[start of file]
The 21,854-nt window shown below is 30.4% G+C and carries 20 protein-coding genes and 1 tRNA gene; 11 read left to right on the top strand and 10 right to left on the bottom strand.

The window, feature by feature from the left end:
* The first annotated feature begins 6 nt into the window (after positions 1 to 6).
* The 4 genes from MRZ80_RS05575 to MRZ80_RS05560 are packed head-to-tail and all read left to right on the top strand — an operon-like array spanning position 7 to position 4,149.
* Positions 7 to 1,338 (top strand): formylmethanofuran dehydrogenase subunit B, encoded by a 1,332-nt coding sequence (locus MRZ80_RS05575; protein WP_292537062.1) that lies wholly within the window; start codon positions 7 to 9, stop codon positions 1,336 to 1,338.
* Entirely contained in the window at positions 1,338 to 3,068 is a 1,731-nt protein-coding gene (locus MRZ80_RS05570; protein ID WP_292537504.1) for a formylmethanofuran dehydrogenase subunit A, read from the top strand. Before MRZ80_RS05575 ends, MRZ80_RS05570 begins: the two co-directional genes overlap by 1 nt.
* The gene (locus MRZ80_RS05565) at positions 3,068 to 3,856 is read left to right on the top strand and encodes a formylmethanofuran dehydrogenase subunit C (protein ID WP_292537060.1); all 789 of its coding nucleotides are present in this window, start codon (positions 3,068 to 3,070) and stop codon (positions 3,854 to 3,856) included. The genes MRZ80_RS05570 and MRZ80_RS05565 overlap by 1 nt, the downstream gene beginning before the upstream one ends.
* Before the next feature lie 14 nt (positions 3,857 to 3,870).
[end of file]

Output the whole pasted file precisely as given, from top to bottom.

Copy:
The 21,854-nt window shown below is 30.4% G+C and carries 20 protein-coding genes and 1 tRNA gene; 11 read left to right on the top strand and 10 right to left on the bottom strand.

The window, feature by feature from the left end:
* The first annotated feature begins 6 nt into the window (after positions 1 to 6).
* The 4 genes from MRZ80_RS05575 to MRZ80_RS05560 are packed head-to-tail and all read left to right on the top strand — an operon-like array spanning position 7 to position 4,149.
* Positions 7 to 1,338 (top strand): formylmethanofuran dehydrogenase subunit B, encoded by a 1,332-nt coding sequence (locus MRZ80_RS05575; protein WP_292537062.1) that lies wholly within the window; start codon positions 7 to 9, stop codon positions 1,336 to 1,338.
* Entirely contained in the window at positions 1,338 to 3,068 is a 1,731-nt protein-coding gene (locus MRZ80_RS05570; protein ID WP_292537504.1) for a formylmethanofuran dehydrogenase subunit A, read from the top strand. Before MRZ80_RS05575 ends, MRZ80_RS05570 begins: the two co-directional genes overlap by 1 nt.
* The gene (locus MRZ80_RS05565) at positions 3,068 to 3,856 is read left to right on the top strand and encodes a formylmethanofuran dehydrogenase subunit C (protein ID WP_292537060.1); all 789 of its coding nucleotides are present in this window, start codon (positions 3,068 to 3,070) and stop codon (positions 3,854 to 3,856) included. The genes MRZ80_RS05570 and MRZ80_RS05565 overlap by 1 nt, the downstream gene beginning before the upstream one ends.
* Before the next feature lie 14 nt (positions 3,857 to 3,870).